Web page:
|Oriental Synchromy in Blue-Green, 1918, Macdonald-Wright|
|The 216 color palette--count them if you like.|
(Better yet, try naming them.)
|Stanton Macdonald-Wright |
Self-portrait, ca. 1930
|Cosmic Synchrony, 1913-14|
Synchromism simply means, "with color," which may be one of the greatest oversimplifications in the history of oversimplification. To un-simplify it somewhat, Synchromism is based on the concept that color and sound are similar, and that painted colors can be orchestrated harmoniously in the same way a composer arranges notes in a symphony. Does that mean I have to learn to read music to paint? Keep in mind this was way back in 1913, more than a hundred years ago. These two colorists, influenced by Delacroix, Cezanne, and Matisse, were so far ahead of the New York School of Abstract Expressionism as to make some of the color-field painters (forty years later)look like copyists. Macdonald-Wright's Oriental Synchromy in Blue-Green (top) dating from 1918, gives you some idea what they came up with. Morgan Russell's Cosmic Synchrony (right), from 1913-14, is one of the earliest explorations of the synchromism concept. The work of these two artist is so similar it's like trying to tell a Braque from a Picasso. Together they established Synchromism, along side Orphism, Futurism, Cubism, Surrealism, and the various international flavors of Expressionism, as one of the cornerstones of Modern Art.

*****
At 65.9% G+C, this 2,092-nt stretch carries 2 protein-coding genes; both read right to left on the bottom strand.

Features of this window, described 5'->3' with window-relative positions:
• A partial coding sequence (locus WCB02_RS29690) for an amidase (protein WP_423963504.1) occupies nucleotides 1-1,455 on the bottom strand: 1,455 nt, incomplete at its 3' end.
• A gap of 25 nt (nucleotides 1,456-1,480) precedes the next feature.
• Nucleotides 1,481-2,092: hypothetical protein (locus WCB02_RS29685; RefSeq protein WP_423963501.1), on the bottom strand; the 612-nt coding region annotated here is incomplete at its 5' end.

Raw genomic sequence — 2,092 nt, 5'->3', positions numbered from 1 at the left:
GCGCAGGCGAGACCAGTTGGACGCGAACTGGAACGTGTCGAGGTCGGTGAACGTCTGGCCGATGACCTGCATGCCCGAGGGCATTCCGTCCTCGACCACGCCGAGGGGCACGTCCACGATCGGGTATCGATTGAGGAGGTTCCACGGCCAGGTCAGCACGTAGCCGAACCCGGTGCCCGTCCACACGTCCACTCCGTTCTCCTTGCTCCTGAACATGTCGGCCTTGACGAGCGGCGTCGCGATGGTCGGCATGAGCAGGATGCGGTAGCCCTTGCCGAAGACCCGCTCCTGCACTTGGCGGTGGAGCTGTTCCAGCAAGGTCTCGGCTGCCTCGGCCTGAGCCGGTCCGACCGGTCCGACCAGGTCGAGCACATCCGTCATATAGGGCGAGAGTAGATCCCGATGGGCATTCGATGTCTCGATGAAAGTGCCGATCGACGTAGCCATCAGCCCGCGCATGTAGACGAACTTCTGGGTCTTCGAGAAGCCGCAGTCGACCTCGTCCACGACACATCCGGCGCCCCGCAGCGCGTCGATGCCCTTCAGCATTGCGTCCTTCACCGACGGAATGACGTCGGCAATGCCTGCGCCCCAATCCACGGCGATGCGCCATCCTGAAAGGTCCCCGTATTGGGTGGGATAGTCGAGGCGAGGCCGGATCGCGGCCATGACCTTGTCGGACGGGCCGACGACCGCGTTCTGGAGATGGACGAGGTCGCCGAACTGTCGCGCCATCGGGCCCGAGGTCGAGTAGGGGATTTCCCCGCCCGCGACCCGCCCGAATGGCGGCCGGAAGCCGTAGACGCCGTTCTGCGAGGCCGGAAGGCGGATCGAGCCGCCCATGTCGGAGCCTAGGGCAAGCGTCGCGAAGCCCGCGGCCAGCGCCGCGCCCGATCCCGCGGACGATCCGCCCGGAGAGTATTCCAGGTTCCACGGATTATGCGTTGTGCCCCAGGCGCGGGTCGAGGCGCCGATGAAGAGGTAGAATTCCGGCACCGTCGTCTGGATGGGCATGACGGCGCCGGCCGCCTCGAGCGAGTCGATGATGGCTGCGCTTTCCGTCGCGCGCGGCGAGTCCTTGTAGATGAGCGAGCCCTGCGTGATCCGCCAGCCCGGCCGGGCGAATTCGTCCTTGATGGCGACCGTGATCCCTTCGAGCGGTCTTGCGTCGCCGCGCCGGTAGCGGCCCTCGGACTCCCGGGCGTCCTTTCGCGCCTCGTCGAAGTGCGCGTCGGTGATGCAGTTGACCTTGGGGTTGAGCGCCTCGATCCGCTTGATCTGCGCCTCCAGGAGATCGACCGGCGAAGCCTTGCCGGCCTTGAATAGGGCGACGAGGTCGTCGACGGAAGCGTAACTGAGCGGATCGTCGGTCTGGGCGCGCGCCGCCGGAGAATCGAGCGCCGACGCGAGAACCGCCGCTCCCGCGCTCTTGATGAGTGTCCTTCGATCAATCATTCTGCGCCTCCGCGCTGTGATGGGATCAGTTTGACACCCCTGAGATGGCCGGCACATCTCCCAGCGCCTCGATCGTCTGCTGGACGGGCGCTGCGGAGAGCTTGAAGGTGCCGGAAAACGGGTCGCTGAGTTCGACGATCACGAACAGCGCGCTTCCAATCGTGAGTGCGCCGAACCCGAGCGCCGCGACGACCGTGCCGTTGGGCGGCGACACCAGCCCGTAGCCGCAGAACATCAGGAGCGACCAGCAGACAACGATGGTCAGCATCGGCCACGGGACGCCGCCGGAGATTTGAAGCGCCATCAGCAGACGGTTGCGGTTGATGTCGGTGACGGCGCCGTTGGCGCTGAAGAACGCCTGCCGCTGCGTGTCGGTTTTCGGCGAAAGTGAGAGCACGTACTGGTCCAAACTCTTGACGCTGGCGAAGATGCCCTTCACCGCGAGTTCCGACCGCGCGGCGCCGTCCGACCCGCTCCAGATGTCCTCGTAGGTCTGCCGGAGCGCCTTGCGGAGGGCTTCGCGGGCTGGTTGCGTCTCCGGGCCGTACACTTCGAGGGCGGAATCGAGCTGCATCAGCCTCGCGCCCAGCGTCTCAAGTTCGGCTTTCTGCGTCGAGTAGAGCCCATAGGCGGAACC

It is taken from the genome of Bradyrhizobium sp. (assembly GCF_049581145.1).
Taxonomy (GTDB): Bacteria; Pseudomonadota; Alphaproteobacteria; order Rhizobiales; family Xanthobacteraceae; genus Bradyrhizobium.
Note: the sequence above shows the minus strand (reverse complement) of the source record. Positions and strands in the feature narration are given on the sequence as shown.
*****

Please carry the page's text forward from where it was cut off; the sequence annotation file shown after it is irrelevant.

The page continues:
|Airplane Synch Yellow-Orange, 1920, Stanton Macdonald-Wright|
|Macdonald-Wright, Mural for the Santa Monica Public Library, ca. 1930s.|
|Still-life with Arum Lilies and Fruit, 1923, |
Stanton Macdonald-Wright. The lingering
influence of Cezanne can be seen.
|First, moving from left to right in each row, read the word in each block. Second, |
name the color of each block. Third, go back and name the color of the word
in each block. Notice the growing degree of difficulty each exercise entails.